Vascular Disease Management talks with Ali Azizzadeh, MD, Professor and Director of the Division of Vascular Surgery, Cedars-Sinai Medical Center and U.S. principal investigator for the Valiant Navion IDE study.
New data from the full patient cohort of the pivotal Valiant Navion study were presented by Ali Azizzadeh, MD, Professor and Director of the Division of Vascular Surgery, Cedars-Sinai Medical Center and U.S. principal investigator for the Valiant Navion IDE study. The data presented include 89 subjects with thoracic aortic aneurysms (TAA) or penetrating aortic ulcers (PAU) who were evaluable for the assessment of the protocol specified by the primary composite endpoint within one year.
The results demonstrated that Valiant Navion thoracic stent (Medtronic) was safe and effective in patients with TAA and PAU. Through one year, there were no access or deployment failures. Based on Kaplan-Meier estimates through one year, freedom from secondary procedures was 94.8%. Furthermore, 97.4% of aneurysms remained stable or decreased in size through one year. Finally, there were no new instances of Type 1a endoleaks beyond 30 days.
Can you describe this trial design?
The Valiant Evo IDE Trial is a prospective, multi-center, non-randomized, single-arm trial.
The trial was designed to assess the safety and effectiveness of the new Valiant Navion Thoracic Stent Graft System in patients with a descending thoracic aortic aneurysm (DTAA) who were candidates for endovascular repair.
The clinical performance of the Valiant Navion Thoracic Stent Graft was evaluated in a total of 100 patients with a hypothesis-based, 30-day premarket composite safety and effectiveness endpoint.
The proposed primary composite safety and effectiveness endpoint is based on the proportion of patients who experienced: (a) access and/or deployment failures; and/or (b) major device effect (MDE) within 30 days post index procedure (MDEs include the occurrence of any of the following: device-related secondary procedures, device-related mortality, conversion to open surgery, thoracic aortic aneurysm rupture).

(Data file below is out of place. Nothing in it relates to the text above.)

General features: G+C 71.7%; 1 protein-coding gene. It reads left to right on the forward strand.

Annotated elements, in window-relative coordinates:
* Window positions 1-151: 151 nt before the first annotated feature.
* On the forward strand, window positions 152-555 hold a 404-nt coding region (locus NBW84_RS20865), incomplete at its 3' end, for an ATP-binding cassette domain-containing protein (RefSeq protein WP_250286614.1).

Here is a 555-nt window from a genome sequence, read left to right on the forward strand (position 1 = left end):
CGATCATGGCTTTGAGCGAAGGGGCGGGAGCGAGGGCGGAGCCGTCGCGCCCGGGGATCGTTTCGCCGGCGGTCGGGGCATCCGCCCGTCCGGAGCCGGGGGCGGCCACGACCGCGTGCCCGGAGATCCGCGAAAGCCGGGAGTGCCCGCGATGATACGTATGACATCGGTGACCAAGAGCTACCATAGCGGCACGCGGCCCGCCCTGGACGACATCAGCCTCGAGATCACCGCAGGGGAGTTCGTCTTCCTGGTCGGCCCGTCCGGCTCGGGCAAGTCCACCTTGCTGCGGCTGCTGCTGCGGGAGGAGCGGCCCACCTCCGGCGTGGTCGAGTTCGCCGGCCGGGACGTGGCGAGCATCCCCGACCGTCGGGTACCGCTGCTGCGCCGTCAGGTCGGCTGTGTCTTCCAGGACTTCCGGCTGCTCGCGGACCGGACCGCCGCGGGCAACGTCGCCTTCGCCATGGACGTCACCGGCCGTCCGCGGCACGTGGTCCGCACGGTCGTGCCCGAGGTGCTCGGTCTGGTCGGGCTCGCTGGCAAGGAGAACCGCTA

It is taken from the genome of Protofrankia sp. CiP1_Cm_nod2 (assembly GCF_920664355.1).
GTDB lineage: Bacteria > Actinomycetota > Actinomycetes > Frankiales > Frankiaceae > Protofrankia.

What was the patient population/demographics of the study?
Patients who were appropriate candidates for endovascular repair of the DTAA and who met the inclusion/exclusion criteria.
Of the 100 patients enrolled, 40% were female, and the median age was 72 years (range 49 to 89 years) (Figure 1). Fifty-three patients were enrolled from 18 U.S. sites, and 47 were enrolled from 15 sites outside the United States. Racial data was only collected among the U.S. cohort, with 79.2% (42/53) of the U.S. patients reported as white.
The most prevalent medical history diagnoses at baseline included hypertension in 87% (87/100) of patients and hyperlipidemia in 69.7% (69/99) of patients. Of note, tobacco use in the last 10 years was prevalent in 50.5% (50/99) of patients, coronary artery disease in 33% (33/100), and diabetes in 22% (22/100).
What distinguishes the Valiant Navion?
The Valiant Navion has a lower crossing profile that allows access to the aorta through smaller and more tortuous vessels (Figure 2). This profile expands thoracic endovascular aortic repair applicability to a wider range of patients.